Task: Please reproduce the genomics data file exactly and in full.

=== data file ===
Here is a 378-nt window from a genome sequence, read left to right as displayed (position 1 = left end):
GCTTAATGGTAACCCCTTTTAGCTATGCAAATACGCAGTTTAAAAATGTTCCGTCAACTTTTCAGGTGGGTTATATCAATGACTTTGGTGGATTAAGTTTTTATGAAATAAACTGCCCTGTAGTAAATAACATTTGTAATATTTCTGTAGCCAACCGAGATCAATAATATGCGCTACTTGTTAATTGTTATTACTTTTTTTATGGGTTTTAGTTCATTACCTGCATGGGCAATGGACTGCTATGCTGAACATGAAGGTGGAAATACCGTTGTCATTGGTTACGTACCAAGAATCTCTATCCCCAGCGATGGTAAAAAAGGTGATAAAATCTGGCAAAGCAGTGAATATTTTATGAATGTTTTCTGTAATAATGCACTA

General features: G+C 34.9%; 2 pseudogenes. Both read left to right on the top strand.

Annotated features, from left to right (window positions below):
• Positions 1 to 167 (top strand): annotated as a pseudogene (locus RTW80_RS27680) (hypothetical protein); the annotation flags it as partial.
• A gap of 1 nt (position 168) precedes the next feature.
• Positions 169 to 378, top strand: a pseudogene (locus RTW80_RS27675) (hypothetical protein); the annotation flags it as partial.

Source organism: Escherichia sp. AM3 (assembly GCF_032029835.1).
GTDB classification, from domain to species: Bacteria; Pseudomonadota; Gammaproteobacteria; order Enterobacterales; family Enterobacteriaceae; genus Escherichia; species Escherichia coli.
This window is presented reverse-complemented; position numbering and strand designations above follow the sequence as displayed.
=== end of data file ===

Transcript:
Here is a 378-nt window from a genome sequence, read left to right as displayed (position 1 = left end):
GCTTAATGGTAACCCCTTTTAGCTATGCAAATACGCAGTTTAAAAATGTTCCGTCAACTTTTCAGGTGGGTTATATCAATGACTTTGGTGGATTAAGTTTTTATGAAATAAACTGCCCTGTAGTAAATAACATTTGTAATATTTCTGTAGCCAACCGAGATCAATAATATGCGCTACTTGTTAATTGTTATTACTTTTTTTATGGGTTTTAGTTCATTACCTGCATGGGCAATGGACTGCTATGCTGAACATGAAGGTGGAAATACCGTTGTCATTGGTTACGTACCAAGAATCTCTATCCCCAGCGATGGTAAAAAAGGTGATAAAATCTGGCAAAGCAGTGAATATTTTATGAATGTTTTCTGTAATAATGCACTA

General features: G+C 34.9%; 2 pseudogenes. Both read left to right on the top strand.

Annotated features, from left to right (window positions below):
• Positions 1 to 167 (top strand): annotated as a pseudogene (locus RTW80_RS27680) (hypothetical protein); the annotation flags it as partial.
• A gap of 1 nt (position 168) precedes the next feature.
• Positions 169 to 378, top strand: a pseudogene (locus RTW80_RS27675) (hypothetical protein); the annotation flags it as partial.

Source organism: Escherichia sp. AM3 (assembly GCF_032029835.1).
GTDB classification, from domain to species: Bacteria; Pseudomonadota; Gammaproteobacteria; order Enterobacterales; family Enterobacteriaceae; genus Escherichia; species Escherichia coli.
This window is presented reverse-complemented; position numbering and strand designations above follow the sequence as displayed.